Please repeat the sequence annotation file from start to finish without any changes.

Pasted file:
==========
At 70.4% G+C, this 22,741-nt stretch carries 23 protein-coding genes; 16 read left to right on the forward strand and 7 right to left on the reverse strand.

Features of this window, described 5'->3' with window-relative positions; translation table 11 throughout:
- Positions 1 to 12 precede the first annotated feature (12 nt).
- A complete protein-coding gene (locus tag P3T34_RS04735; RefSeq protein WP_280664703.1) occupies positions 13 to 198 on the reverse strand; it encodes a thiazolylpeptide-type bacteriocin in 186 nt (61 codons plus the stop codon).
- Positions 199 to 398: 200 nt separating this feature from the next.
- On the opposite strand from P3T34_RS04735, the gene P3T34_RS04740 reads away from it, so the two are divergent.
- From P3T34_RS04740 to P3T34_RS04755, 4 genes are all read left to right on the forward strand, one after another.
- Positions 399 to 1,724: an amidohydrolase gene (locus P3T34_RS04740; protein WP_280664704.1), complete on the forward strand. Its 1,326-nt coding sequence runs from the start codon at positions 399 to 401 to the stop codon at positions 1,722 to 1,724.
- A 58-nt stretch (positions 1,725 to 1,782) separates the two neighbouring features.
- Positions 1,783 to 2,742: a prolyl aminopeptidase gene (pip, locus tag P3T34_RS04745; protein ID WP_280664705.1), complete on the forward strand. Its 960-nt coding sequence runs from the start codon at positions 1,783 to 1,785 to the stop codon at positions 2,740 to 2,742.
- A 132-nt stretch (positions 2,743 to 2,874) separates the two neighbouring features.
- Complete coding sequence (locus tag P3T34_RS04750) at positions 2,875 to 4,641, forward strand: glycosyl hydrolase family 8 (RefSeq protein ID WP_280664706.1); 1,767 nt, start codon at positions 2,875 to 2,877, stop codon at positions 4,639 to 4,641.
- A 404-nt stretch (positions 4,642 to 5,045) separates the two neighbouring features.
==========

At 70.4% G+C, this 22,741-nt stretch carries 23 protein-coding genes; 16 read left to right on the forward strand and 7 right to left on the reverse strand.

Features of this window, described 5'->3' with window-relative positions; translation table 11 throughout:
- Positions 1 to 12 precede the first annotated feature (12 nt).
- A complete protein-coding gene (locus tag P3T34_RS04735; RefSeq protein WP_280664703.1) occupies positions 13 to 198 on the reverse strand; it encodes a thiazolylpeptide-type bacteriocin in 186 nt (61 codons plus the stop codon).
- Positions 199 to 398: 200 nt separating this feature from the next.
- On the opposite strand from P3T34_RS04735, the gene P3T34_RS04740 reads away from it, so the two are divergent.
- From P3T34_RS04740 to P3T34_RS04755, 4 genes are all read left to right on the forward strand, one after another.
- Positions 399 to 1,724: an amidohydrolase gene (locus P3T34_RS04740; protein WP_280664704.1), complete on the forward strand. Its 1,326-nt coding sequence runs from the start codon at positions 399 to 401 to the stop codon at positions 1,722 to 1,724.
- A 58-nt stretch (positions 1,725 to 1,782) separates the two neighbouring features.
- Positions 1,783 to 2,742: a prolyl aminopeptidase gene (pip, locus tag P3T34_RS04745; protein ID WP_280664705.1), complete on the forward strand. Its 960-nt coding sequence runs from the start codon at positions 1,783 to 1,785 to the stop codon at positions 2,740 to 2,742.
- A 132-nt stretch (positions 2,743 to 2,874) separates the two neighbouring features.
- Complete coding sequence (locus tag P3T34_RS04750) at positions 2,875 to 4,641, forward strand: glycosyl hydrolase family 8 (RefSeq protein ID WP_280664706.1); 1,767 nt, start codon at positions 2,875 to 2,877, stop codon at positions 4,639 to 4,641.
- A 404-nt stretch (positions 4,642 to 5,045) separates the two neighbouring features.